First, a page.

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How D/FW Airport Weathers Turbulence

A 'future orientation' has helped CEO Jeff Fegan of Dallas/Fort Worth International.
Illustration by Phil Foster

Sticking with a long-range plan while crisis after crisis erupts around you is one of the big challenges facing chief executive officers. Short-term pressures invade from all directions—the economy, world events, competitors, Wall Street—and steal attention from bigger goals.

Jeff Fegan says long-term thinking has always come naturally to him. And that has served him well as CEO at Dallas/Fort Worth International Airport, where he has overseen massive terminal construction and renovation projects while the airline industry descended into tumult. Since D/FW launched construction on Terminal D in 2000, the nation’s carriers have been buffeted by the 9/11 terrorist attacks, two recessions, surging oil prices, and a string of airline bankruptcies and mergers—the most recent involving the airport’s primary tenant, American Airlines.

On the home front, Delta Air Lines decided to shut down its DFW hub, leaving nearly an entire terminal empty. And civic leaders negotiated an end to the Wright Amendment restrictions on flights out of Dallas Love Field, originally put in place to protect a fledgling D/FW. Those events would seem enough to upend almost any airport strategy. But Fegan, 59, who will retire in September after 19 years as the airport’s CEO, managed to keep D/FW on track to expand and modernize. And North Texas, which has long tied its business growth to the massive airport, is better off for it.

“I have a future orientation,” he says. “In this business, you have to be an eternal optimist.”

That took a lot of courage following 9/11. The airport was well into its $2.6 billion project to add a new terminal and the SkyLink rail system when the terrorist attacks changed air travel forever. Some community leaders suggested that the projects be put on hold, but within weeks the airport decided to move forward. “We did stop and take a deep breath and look at the facts,” Fegan says. “But I always felt we needed to move forward. I always felt it was the right thing to do.”

Terminal D opened in 2005. In recent years, a string of international carriers has launched service at DFW, including Qantas, Emirates, and KLM. American added service to cities including Madrid, Lima, Peru, and Rio de Janeiro; overall, foreign destinations have grown from 38 to 52. Meanwhile, carriers like Spirit and JetBlue brought in new domestic choices. Next up was a $1.9 billion project to overhaul the airport’s four older terminals. But just months after work began in 2011, American filed for bankruptcy. Once again, the airport decided to push ahead in the face of uncertainty.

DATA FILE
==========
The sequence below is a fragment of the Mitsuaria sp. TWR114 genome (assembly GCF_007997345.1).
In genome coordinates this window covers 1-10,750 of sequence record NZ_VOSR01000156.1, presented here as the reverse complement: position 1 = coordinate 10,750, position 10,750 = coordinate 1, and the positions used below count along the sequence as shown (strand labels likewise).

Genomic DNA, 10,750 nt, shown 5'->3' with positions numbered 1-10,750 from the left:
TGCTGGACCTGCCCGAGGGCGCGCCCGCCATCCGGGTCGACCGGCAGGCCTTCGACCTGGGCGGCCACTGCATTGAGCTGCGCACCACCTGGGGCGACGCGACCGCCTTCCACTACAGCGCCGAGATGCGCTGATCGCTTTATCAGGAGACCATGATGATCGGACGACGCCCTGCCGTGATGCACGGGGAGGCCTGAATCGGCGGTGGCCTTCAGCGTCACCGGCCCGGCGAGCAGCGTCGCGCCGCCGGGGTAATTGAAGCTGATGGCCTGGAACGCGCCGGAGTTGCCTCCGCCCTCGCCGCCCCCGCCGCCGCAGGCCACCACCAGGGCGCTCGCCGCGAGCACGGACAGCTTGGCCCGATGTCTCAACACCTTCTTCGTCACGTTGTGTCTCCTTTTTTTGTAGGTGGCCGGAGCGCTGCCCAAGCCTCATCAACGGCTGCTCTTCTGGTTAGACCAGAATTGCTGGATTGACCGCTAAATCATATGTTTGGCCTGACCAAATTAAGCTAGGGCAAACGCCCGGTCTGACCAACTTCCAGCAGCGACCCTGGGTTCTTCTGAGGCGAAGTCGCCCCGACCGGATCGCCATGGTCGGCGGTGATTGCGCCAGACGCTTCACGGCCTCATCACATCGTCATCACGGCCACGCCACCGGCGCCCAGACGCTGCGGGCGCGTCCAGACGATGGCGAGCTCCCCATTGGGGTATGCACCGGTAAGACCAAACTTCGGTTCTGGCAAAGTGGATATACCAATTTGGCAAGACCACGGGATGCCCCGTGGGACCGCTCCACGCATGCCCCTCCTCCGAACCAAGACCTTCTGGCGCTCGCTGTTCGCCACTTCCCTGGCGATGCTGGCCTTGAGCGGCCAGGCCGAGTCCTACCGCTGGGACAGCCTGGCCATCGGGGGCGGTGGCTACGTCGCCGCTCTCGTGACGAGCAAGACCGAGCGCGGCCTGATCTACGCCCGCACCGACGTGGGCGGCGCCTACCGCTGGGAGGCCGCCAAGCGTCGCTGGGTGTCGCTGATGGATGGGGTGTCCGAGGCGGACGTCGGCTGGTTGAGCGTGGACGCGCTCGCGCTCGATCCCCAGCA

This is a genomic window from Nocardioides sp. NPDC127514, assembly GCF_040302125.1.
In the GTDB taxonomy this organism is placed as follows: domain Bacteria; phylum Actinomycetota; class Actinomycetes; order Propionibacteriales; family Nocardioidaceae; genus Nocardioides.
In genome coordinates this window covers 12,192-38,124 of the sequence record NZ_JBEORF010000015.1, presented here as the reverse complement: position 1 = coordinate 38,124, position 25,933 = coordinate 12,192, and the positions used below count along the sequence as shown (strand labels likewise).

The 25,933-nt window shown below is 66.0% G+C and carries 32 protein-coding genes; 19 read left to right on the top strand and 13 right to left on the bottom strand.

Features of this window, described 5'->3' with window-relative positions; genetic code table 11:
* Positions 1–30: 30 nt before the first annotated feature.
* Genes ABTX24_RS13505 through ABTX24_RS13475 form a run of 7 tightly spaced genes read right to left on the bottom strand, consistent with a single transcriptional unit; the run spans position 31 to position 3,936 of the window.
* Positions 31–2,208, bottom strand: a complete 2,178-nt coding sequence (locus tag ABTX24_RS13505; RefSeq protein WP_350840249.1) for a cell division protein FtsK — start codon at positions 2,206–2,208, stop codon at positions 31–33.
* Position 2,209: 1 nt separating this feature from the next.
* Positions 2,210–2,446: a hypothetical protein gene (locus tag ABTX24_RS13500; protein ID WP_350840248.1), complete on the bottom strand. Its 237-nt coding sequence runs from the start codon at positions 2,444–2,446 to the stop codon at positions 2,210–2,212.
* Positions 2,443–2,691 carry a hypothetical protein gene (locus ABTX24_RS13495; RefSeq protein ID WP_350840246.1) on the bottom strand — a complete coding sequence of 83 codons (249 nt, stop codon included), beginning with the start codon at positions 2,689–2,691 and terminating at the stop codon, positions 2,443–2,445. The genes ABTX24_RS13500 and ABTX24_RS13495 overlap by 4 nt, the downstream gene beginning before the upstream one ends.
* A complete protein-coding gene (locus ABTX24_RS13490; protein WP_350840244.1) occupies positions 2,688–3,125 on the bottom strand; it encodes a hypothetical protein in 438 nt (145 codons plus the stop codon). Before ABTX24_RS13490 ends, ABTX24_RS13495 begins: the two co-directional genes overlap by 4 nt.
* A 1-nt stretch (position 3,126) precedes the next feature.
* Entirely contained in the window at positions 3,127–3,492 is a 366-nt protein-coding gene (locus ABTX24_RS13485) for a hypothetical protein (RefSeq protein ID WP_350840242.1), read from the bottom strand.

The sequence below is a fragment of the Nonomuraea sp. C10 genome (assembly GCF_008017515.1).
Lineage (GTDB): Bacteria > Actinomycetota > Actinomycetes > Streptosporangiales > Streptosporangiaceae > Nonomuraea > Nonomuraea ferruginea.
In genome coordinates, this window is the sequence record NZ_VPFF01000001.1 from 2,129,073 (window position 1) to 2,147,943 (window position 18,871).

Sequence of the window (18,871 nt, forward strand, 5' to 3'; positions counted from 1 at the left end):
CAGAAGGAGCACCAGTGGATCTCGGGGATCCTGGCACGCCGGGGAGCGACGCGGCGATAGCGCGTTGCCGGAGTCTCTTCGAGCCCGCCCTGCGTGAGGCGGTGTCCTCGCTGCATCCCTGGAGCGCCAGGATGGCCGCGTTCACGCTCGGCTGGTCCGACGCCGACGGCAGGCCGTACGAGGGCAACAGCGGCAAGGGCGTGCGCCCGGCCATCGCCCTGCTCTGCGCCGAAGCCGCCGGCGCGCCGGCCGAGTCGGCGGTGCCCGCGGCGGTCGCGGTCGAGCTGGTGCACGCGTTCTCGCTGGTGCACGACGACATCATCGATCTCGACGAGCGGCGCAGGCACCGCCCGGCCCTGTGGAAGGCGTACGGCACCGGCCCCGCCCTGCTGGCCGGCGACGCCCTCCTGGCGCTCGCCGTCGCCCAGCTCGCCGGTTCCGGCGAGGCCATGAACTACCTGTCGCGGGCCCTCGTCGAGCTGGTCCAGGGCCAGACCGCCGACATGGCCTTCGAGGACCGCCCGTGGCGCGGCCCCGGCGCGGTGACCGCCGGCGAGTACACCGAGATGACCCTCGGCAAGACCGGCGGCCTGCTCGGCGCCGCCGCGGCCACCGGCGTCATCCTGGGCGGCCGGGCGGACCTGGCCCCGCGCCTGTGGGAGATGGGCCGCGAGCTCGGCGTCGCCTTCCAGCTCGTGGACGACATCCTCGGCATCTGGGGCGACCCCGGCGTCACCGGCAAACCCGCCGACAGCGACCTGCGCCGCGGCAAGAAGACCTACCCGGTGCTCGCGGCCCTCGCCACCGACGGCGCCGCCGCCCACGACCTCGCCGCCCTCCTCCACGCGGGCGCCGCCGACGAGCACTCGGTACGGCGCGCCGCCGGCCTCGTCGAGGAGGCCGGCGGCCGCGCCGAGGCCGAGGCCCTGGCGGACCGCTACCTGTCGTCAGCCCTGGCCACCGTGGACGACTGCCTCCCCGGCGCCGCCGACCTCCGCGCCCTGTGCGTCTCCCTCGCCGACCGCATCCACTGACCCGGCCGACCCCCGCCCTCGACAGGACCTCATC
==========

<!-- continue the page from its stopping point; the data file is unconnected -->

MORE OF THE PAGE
The mega-projects have piled up a lot of debt. By the end of 2012, D/FW was loaded with $5.1 billion of fixed-rate bonds outstanding, according to a prospectus filed with the Securities and Exchange Commission. The total is expected to reach $6 billion in coming years.

Debt-per-enplanement, a standard measure of an airport’s ability to pay its bills, stands at about $165 and is expected to reach $200 this year. In downgrading the airport’s debt in March, Moody’s said D/FW’s debt level will be among the highest for U.S. airports this year.

Still, the rating agency gave DFW a “stable” outlook and mentioned its “conservative financial management” as a strength. Todd Spence, a credit analyst who follows airports for Standard & Poor’s in Dallas, said that although D/FW’s debt is high among U.S. airports, that’s often the case when expansion projects are under way. He noted that several other airports, including Miami and San Jose, have higher debt-per-enplanement measures, and said all of D/FW’s debt is fixed-rate and conservative.

“We’ve always viewed that it has had prudent financial policies in place,” Spence says. “It has been, over time, a well-run facility.”

Fegan says he doesn’t view the airport’s big-money projects as outlandish. Terminal D was needed to help lure more international flights. The older terminals are about 40 years old, he says, and need things like pipes and wiring replaced, along with the interior enhancements.

Looking back, Fegan says he has tried to practice a “hedgehog” mentality in management, as described in Good to Great by Jim Collins. That means keeping a steady focus on your core competency, or as Fegan sees it, to “plow ahead in the face of various obstacles.”

And looking forward? He thinks D/FW is in great shape and will stay so, as long as it always has enough room for airlines to grow.

“It’s hard to imagine air transportation not playing a major role in the future of North Texas and the country and the world,” he says.